The pandemic reduced in-person interactions for everyone. Cardwell said the Covid-induced restrictions taught us “there are many ways to reach out and connect to each other.” When we couldn’t hug, we maintained relationships via Zoom, email, phone, and text. Many people felt anxious about returning to the demands of in-person interactions after being isolated for months. Morgan spoke to this, as well, and says sending a text is much less socially demanding than having to pay attention, respond, and be present during an in-person interaction or telephone call. He adds that the “expectations are higher with voice conversations—we expect responses to questions and get frustrated with long pauses—whereas such pressure doesn’t apply to a text exchange.”

Parents of young adults often share tips to entice responses from children busy with college or career. One option, almost guaranteed to get a response, is to send a picture of the family pet. When one mom sent a picture of the family dog with a request for “snout time,” she was rewarded with a chatty session between daughter, dog, and phone-holding parent. Snapchat is another popular, low-effort option, with some parents satisfied by simply seeing their child open the daily chat message. Some families have a daily or weekly routine for these “Proof of Life” texts like Justin and I, while others operate on an as-needed or travel-related basis.

If your first reaction is that older folks wouldn’t be interested in texting, don’t count them out. An AARP technology attitude survey reported that more than 80 percent of respondents over age 50 use technology (texting, email, social media, and video) to stay connected, with many doing so daily.

Cardwell said reaching out with a positive, simple greeting or a “miss you” text is a good way to break the silence, if there is any. Depending on your personal preferences, you can shift direction to talk about fun memories or common interests like travel, cooking, gardening, music, or movies. I used to put a comic strip in my daughter’s lunch to generate a smile or at least ensure she knew I was thinking of her. Sending messages as diverse as a joke or inspirational quote lets the receiver know you care. Share an aspect of your day (like a challenge, success, or funny thing), and maybe they’ll reciprocate.

Finally, be open to hearing “no” or “not now” or that it’s not their preferred method of communication, or to just not getting much of a response. The weekly text worked well with my busy son, so I offered the same to my busy daughter. But she wasn’t interested in a texting routine, preferring to continue with phone calls on an as-needed basis.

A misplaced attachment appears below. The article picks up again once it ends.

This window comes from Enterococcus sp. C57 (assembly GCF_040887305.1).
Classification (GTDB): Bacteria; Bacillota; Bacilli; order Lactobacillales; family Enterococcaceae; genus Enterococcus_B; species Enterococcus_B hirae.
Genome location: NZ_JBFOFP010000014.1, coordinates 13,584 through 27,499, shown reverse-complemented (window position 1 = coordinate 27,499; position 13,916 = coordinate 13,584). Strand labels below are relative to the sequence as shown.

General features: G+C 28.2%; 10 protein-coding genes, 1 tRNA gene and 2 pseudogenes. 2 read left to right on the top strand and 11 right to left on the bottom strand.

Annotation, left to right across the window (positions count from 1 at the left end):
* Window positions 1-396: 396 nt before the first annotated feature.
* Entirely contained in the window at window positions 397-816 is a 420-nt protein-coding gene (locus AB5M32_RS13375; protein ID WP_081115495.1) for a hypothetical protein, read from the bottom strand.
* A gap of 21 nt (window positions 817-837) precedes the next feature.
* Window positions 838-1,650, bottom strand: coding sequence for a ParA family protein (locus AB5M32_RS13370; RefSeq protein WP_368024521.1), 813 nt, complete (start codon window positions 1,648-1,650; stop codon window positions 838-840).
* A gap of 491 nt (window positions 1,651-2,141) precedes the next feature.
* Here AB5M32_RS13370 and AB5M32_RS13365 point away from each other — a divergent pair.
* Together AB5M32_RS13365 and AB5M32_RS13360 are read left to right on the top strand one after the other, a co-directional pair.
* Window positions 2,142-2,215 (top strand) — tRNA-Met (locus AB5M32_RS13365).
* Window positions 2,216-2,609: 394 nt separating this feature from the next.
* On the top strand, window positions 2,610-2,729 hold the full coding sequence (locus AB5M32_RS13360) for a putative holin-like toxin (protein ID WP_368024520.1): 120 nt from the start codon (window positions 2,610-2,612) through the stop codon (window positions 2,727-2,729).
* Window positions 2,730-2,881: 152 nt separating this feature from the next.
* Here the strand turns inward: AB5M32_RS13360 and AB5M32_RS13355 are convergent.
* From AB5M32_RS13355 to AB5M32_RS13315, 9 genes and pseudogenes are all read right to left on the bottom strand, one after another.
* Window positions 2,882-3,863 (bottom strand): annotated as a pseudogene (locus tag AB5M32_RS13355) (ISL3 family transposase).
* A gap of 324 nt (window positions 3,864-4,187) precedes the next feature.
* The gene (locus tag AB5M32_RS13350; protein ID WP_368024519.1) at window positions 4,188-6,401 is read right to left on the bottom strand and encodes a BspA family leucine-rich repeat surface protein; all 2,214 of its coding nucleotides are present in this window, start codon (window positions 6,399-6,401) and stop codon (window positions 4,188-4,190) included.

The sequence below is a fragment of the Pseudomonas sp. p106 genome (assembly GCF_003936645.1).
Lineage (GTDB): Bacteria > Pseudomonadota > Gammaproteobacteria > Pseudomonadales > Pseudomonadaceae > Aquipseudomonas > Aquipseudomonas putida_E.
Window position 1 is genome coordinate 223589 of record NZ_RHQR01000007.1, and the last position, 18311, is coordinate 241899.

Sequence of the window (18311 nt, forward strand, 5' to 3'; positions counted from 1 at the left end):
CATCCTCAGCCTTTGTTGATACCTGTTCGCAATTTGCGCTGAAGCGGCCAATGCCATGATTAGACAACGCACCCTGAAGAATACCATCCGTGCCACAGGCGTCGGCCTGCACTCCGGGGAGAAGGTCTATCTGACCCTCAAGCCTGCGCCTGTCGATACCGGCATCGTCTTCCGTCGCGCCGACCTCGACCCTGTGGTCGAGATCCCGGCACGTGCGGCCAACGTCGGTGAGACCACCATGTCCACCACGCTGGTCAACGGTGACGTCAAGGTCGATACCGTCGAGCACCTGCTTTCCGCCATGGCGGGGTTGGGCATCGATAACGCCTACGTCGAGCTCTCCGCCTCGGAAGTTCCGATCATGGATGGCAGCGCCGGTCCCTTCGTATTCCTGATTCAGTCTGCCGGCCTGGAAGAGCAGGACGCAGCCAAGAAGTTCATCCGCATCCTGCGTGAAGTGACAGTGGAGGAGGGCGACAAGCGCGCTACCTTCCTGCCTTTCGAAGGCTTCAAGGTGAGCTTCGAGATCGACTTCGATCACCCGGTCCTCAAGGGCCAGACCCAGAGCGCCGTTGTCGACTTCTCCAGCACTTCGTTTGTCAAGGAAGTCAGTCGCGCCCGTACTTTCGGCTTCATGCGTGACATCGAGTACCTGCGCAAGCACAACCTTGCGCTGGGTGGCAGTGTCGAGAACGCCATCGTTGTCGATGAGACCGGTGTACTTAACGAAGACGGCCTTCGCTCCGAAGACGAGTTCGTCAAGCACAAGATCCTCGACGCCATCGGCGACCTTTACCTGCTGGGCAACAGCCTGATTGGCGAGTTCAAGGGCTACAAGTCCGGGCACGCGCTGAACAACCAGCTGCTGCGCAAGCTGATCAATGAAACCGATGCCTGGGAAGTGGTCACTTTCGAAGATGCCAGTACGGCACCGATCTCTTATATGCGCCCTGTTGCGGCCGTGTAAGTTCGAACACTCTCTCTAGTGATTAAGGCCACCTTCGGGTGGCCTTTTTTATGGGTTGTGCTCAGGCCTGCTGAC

After five years of newsy updates with Justin, my tone abruptly changed in an August text. My anxiety skyrocketed as our young, unvaccinated grandchildren returned to in-person school under the Texas mask mandate ban and the Delta surge. For the first time since the pandemic began, my high-risk husband and I couldn’t isolate because Delta might (and did) follow our grandchildren into our home. I vented my angst, virtually treating my text as a personal diary entry, saying I felt I had no control over our exposure. I told Justin I stopped masking at the gym because my actions didn’t matter, and the inconsistency between appropriate pandemic behavior and actual behaviors was driving me crazy. I concluded my text with “Feel free to ignore my musing but also feel free to offer insights. Thanks for listening.”

I felt better with those swirling feelings put into words. I wasn’t sure how he’d respond but figured at worst he wouldn’t comment on my tirade, which was fine. Justin talked me off the ledge in a way I didn’t expect. He replied to say that my reaction to the school mask mandate ban was understandable. He added, “It’s similar to dieting though, if you eat one cookie, is it better to binge and make the damage worse or get back to eating well? It’s not about 100% control right now, it’s about lowering the risks you can,” through vaccination, masking, and distancing. I felt my anxiety melt away. I felt validated—something I didn’t realize I needed. He was right, that taking some precautions in an imperfect world still helps. Based on this, I created a plan to maximize my personal safety and quality of life. (Our masked grandchildren still caught Covid and brought it home after two weeks of school, however.)

That interaction transported Justin from adult child to trusted advisor, and I shifted from needing assurance that he’s OK to being reassured that I have someone like him in my life—someone intelligent, thoughtful, and wise. It’s far more than I ever expected to receive from a text message.

Source: Wired